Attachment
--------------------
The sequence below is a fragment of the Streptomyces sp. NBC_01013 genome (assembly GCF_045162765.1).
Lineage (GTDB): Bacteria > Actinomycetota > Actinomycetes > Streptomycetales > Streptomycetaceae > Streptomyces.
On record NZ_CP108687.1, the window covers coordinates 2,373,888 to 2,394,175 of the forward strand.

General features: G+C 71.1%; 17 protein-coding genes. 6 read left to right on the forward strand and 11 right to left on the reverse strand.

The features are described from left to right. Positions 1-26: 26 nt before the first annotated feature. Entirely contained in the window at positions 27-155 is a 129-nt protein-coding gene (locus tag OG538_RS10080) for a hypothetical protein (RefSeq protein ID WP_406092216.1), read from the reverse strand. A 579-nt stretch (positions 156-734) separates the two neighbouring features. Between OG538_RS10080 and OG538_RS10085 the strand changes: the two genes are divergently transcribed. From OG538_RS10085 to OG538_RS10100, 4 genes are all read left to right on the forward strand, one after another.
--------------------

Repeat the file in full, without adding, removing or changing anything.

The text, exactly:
The sequence below is a fragment of the Streptomyces sp. NBC_01013 genome (assembly GCF_045162765.1).
Lineage (GTDB): Bacteria > Actinomycetota > Actinomycetes > Streptomycetales > Streptomycetaceae > Streptomyces.
On record NZ_CP108687.1, the window covers coordinates 2,373,888 to 2,394,175 of the forward strand.

General features: G+C 71.1%; 17 protein-coding genes. 6 read left to right on the forward strand and 11 right to left on the reverse strand.

The features are described from left to right. Positions 1-26: 26 nt before the first annotated feature. Entirely contained in the window at positions 27-155 is a 129-nt protein-coding gene (locus tag OG538_RS10080) for a hypothetical protein (RefSeq protein ID WP_406092216.1), read from the reverse strand. A 579-nt stretch (positions 156-734) separates the two neighbouring features. Between OG538_RS10080 and OG538_RS10085 the strand changes: the two genes are divergently transcribed. From OG538_RS10085 to OG538_RS10100, 4 genes are all read left to right on the forward strand, one after another.